The Other Iran Timetable
Most policy discussions in the United States concerning what to do about Iran's nuclear program revolve around competing timetables as to when the Islamic Republic is expected to have reached the capacity to fabricate atomic bombs. How much time do we have to let sanctions and international diplomacy do their work before a military option becomes imperative is usually conditioned on whether one expects Iran to reach its nuclear break-out point in one year or in ten years.
But there is another timeline we should be concerned about.
Earlier this week, at a conference on energy security held in Berlin (co-sponsored by the Stiftung Wissenschaft und Politik, The Nixon Center and the German Marshall Fund), a presentation on Europe's growing need for natural gas noted that, by 2025, Europe will face a 25 percent gap between projected demand and sources of supply.
Given that reality, there is only so much time before Europeans will decide that Iran, which has the world's second largest reserves of natural gas, is a critical part of ensuring their energy security. So far, the United States has been largely successful in convincing Europeans to delay proposed investments in Iran's natural gas sector and has expressed strong disapproval of plans to connect Iran to the so-called NABUCCO pipeline (designed to bring Caspian gas via Turkey to Europe).
But NABUCCO has limits. Many Europeans are skeptical that there is enough Caspian gas to really make a difference for their consumption, arguing that between rising demand in the Caucasus and Turkey and increased needs in southeastern Europe, the amount of gas that will end up being available for western European needs once the line ends in Central Europe will be quite small. (On a separate note, Hungary is already giving the green light for a competing project that will allow for GAZPROM to send more of its gas via the Blue Stream route to Turkey and thence to Central Europe, bypassing Ukraine). In the end, I was told, for NABUCCO to make sense, it will have to include gas from Iran.
This means that sooner or later Europe's ability to give Washington support on isolating Iran will give way to its own needs for energy. The first cracks appeared this past week, when Austria's OMV energy group signed a deal pledging $30 billion in investments over 25 years to develop gas fields and to construct a liquefied natural gas (LNG) depot. EU Energy Commissioner Andris Piebalgs, in responding to criticism from Washington, pointed out, "To be fair, I'd say to OMV no United Nations resolution prevents them from doing this." Already, Iran sees this deal as a way to further influence in Europe. The head of the Iranian Majlis's (Parliament's) Committee on National Security and Foreign Policy, Alaeddin Boroujerdi, said in a meeting in Sofia, Bulgaria, "Given that Bulgaria is situated on the route of an Iran-Austria gas pipeline, the project provides Bulgaria with a golden opportunity for cooperation."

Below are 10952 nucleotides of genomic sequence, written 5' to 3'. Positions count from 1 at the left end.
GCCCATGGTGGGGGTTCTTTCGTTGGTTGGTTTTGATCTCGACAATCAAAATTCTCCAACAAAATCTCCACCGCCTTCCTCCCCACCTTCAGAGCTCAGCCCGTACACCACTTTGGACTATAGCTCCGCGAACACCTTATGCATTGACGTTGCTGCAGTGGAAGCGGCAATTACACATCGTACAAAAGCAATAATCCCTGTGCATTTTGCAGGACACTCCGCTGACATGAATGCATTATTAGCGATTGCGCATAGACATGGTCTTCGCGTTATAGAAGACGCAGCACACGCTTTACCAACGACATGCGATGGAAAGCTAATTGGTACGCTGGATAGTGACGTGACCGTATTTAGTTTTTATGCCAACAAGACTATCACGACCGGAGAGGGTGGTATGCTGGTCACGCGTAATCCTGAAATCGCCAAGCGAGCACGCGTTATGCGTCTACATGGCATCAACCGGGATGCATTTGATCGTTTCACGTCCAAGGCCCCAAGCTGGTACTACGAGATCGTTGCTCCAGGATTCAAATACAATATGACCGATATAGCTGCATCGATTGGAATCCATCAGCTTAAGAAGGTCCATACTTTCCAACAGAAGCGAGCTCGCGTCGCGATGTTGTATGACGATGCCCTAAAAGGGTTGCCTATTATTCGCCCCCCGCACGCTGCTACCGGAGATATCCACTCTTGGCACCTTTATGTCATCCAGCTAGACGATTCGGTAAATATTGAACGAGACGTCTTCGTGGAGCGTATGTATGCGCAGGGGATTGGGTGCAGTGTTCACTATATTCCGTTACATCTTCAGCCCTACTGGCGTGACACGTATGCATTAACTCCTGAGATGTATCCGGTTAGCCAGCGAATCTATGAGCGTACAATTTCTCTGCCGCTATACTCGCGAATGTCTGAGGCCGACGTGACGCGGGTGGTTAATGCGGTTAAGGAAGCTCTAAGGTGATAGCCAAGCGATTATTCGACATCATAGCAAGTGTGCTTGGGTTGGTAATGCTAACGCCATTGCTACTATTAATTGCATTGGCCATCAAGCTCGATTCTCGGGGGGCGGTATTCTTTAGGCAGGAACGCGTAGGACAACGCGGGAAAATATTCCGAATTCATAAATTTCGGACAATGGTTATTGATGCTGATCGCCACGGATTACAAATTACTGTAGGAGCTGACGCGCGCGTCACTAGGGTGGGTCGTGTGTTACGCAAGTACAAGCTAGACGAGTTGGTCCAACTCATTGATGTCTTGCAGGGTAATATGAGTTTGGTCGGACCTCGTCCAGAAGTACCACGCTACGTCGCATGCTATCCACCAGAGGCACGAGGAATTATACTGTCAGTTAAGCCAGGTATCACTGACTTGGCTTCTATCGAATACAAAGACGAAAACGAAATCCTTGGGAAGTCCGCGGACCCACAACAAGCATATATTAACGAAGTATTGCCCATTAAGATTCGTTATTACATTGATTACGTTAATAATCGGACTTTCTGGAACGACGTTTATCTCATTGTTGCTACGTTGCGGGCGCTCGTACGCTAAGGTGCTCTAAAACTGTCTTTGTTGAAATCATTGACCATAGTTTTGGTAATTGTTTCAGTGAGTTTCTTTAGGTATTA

Some Europeans that I have spoken with privately feel that, for the next two years or so, Europe can afford to continue to support Iran's economic isolation, but that, starting in the next decade, growing pressures to secure new supplies of energy will lead more European firms to begin investing in Iran to ensure that, by the 2020s, the infrastructure is in place for large-scale Iranian shipments of gas to Europe.
I pressed my interlocutors further-was this is a case of advising, "Whatever you do, do it quickly"-meaning that if the United States were to pursue forcible regime change the preference would be to do it sooner? They demurred. But the underlying impression I received was that, say, by 2011 or 2013, large-scale European investment in Iran will begin no matter whether it is still the Islamic Republic or some other form of government-and that Washington is faced with two clocks counting down with regard to its freedom of action vis-à-vis Tehran.
Nikolas Gvosdev is editor of The National Interest.